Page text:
worked hard to become a 3-point threat in order to play alongside the older Hawkeyes. “In high school, I was more of a drive and set-up person,” Logic said. “In this offense, you need to be able to [shoot 3s], so once I came here, I started working on it.” The Hawkeyes were SEE HOOPS, 2B

2B - The Daily Iowan - Iowa City, Iowa - Monday, November 7, 2011





sive lineman Mike Daniels, cornerback Shaun Prater, and linebacker Tyler Nielsen — all returning starters — were reasons for optimism heading into this season. Instead, Iowa ranks 72nd in total defense even after an improved performance against Michigan. Opponents have averaged 393.4 yards per game. “Feels good right now, but we know we’re not done,” sophomore linebacker James Morris said. “At the end of the day, we need to move forward, and we have a lot left to play for this season. I think we prepared a little better, stepped up our intensity during the week, and it showed.” When the Hawkeyes have given up points, they have come in bunches. Defensive coordinator Norm Parker’s unit yielded 44 points to Iowa State, allowed Northwestern to run more than 90 plays, and let an anemic Indiana offense gain 414 total yards. Granted, Nielsen and Morris have been hampered by injury. Defensive lineman Thomas Nardo also missed time. Losing four starters to the NFL draft doesn’t help, either. But Parker and the rest of the defensive coaching staff took a lot of heat after a defensive collapse against Minnesota. There was no such collapse against Michigan, though — no miscommunications and no breakdowns in a matchup to reclaim some position in the Legends Division race. Iowa forced two turnovers against Michigan; Nielsen forced and recovered a fumble that led to 3 points, and Christian Kirksey’s interception near the goal-line halted the Maize and Blue momentum. Senior safety Jordan Bernstine — having his best season of his college career — recorded 15 tackles. Micah Hyde had a similar feeling to Binns’ on Michigan’s final drive. But like the junior safety said, Iowa needed to step up on defense. “We had to defend our name — defend the Iowa defenses’ name,” Hyde said. “In past years, our defense has been tough, hasn’t given up many yards, and just goes out and plays with effort and toughness. I think we stressed that a lot [last] week, and I think we went out there and did that.”

rebounds, and 40 blocks. The 19-year-old said he has been sick for the last week, but it didn’t excuse a performance he described as disappointing. “Anything I did last year doesn’t mean anything this year,” Basabe said, his voice noticeably more nasal than usual. “It’s going to be harder. People are going to play me harder … I had to think back on how hard I had to work to do that stuff. As you rise in status and you get older and the expectations get higher, it takes more effort and energy.” Northwest Missouri State had a 10-7 firsthalf advantage in offensive rebounds, which was one of the biggest reasons the Bearcats trailed Iowa by only 37-28 at halftime. Two perimeter players — May and Roy Devyn Marble — were Iowa’s leading rebounders, with 7 and 6 boards, respectively. Meanwhile, Iowa’s interior players — Basabe, Devon Archie, Gabe Olaseni, Zach McCabe, and Aaron White — combined for just 9 rebounds. Iowa managed to clean things up in the second limiting the half, Bearcats to 4 offensive boards. “Offensive rebounds are just unacceptable. Good teams don’t give up second-chance points,” Basabe said. “… It’s one of those things that can decide a game. A lot of people don’t realize it … Sometimes those can be as deadly as 3-point shots. We definitely need to eliminate that.” May’s performance Sunday countered his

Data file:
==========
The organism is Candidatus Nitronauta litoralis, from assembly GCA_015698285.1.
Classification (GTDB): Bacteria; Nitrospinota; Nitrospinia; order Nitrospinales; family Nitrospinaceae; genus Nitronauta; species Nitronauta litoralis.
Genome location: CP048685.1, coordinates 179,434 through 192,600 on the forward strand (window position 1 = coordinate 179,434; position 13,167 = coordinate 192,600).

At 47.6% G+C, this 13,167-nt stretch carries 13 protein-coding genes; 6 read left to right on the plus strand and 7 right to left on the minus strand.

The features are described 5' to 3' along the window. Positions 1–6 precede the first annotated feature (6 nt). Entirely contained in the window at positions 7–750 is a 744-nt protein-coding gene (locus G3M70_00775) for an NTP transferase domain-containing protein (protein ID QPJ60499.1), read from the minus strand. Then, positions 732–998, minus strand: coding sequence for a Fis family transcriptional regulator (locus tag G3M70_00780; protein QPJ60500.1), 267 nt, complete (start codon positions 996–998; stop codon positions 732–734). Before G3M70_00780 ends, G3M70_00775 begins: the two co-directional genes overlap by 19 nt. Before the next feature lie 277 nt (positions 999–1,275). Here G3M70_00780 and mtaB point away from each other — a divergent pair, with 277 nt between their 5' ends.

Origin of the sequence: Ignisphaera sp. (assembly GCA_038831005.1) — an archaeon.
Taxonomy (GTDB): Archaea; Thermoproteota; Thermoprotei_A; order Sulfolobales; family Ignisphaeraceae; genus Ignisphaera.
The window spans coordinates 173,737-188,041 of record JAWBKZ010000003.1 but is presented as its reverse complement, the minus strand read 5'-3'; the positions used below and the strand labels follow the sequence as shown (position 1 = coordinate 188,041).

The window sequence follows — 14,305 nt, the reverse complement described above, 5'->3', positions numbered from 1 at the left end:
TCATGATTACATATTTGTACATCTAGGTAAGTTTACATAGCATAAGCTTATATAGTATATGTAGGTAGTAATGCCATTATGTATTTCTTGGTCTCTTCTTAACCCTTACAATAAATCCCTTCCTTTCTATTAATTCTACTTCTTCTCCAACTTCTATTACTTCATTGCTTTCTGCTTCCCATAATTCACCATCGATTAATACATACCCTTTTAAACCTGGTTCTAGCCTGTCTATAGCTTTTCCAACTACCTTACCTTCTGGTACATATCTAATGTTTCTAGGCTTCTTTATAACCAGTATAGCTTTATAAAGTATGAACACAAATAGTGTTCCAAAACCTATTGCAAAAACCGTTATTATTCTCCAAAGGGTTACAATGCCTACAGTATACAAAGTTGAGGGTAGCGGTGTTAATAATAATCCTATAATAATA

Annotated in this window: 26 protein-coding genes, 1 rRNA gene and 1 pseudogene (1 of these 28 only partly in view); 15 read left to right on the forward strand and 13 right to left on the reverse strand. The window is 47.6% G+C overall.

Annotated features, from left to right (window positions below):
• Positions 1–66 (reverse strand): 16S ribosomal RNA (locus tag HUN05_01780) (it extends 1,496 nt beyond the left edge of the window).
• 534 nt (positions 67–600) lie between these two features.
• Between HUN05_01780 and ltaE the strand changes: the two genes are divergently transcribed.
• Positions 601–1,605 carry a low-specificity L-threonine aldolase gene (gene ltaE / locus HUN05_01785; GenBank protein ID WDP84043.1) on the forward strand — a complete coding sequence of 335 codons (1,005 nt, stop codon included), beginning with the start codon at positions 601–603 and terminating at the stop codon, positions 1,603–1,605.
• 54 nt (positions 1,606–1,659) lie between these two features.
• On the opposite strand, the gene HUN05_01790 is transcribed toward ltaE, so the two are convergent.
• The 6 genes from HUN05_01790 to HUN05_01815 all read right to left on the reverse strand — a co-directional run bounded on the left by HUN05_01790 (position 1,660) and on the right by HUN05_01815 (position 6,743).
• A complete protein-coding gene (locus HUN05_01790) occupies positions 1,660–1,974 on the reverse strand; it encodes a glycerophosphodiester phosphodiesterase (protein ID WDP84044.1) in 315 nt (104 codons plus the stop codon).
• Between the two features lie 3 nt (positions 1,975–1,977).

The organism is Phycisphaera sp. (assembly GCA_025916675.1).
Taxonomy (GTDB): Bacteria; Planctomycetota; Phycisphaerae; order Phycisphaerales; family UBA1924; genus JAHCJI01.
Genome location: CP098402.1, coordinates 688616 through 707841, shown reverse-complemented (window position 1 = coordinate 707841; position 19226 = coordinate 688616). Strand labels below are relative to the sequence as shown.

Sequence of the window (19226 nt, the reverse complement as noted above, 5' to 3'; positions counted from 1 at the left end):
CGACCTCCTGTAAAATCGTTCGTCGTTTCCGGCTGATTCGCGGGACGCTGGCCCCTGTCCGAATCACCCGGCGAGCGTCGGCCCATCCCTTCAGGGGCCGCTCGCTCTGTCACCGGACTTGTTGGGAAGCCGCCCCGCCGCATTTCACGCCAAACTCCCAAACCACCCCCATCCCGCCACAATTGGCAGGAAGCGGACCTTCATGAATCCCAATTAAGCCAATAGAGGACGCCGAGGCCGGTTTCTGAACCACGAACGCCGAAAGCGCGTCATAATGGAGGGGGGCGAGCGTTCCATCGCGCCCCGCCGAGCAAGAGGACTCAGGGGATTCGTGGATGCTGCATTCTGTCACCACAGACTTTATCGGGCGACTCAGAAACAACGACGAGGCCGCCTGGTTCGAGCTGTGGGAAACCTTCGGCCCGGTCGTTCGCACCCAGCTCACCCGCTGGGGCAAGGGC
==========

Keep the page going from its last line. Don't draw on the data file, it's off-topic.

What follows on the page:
Field hockey falls in tourney No. 11 Iowa (15-4, 4-2) fell to No. 7 Michigan (14-5, 51), 4-1, in the semifinals of the Big Ten Tournament on Nov. 4. The Wolverines put the first goal on the board with a Rachel Mack eight score minutes into the game. The Hawkeyes Griesbaum were quick to head coach respond when sophomore Kim Scraper added her team-leading 17th goal of the season at the 11-minute mark. The top-seeded Wolverines and the No. 4-seeded Hawkeyes were knotted up going into halftime. “We were in the game for the first 50 minutes,” head coach Tracey Griesbaum said in a

Sports inconsist play last season as a sophomore. He averaged 7.8 points and 2.9 rebounds a game last year after posting 9.0 and 4.6 as a freshman. “Last year, he was a little bit tentative, and when he was, he had a tendency to make mistakes,” McCaffery said. “Well, he’s not tentative anymore, so he’s not making mistakes. He’ll miss shots, and he’ll throw it away once in a while, but that’s just part of the game, because I want him to be an attack player.” The Hawkeyes also received valuable contributions from two of their three true freshmen. Guard Josh Oglesby hit a 3-pointer in his first minute on the floor, and 6-8 forward Aaron White recorded 8 points, 5 rebounds, and 4 blocks. “[White] is a guy off the bench who can really move his feet,” Gatens said. “He has a great feel for the game, passing it, dribbling it, shooting it. He can do it all, and he’s a matchup problem.” Iowa’s third freshman and tallest player — 6-10 center Gabe Olaseni — played only five minutes, totaling as many points (2) as he did fouls. Iowa will open its regular-season schedule Friday against Chicago State at 7 p.m. in CarverHawkeye Arena. “There are things we have to work on,” Gatens said. “… Obviously, we’ll look at the tape and see a few more things. On defense, we needed to tighten up some things. It was a good effort from everybody and a good start.”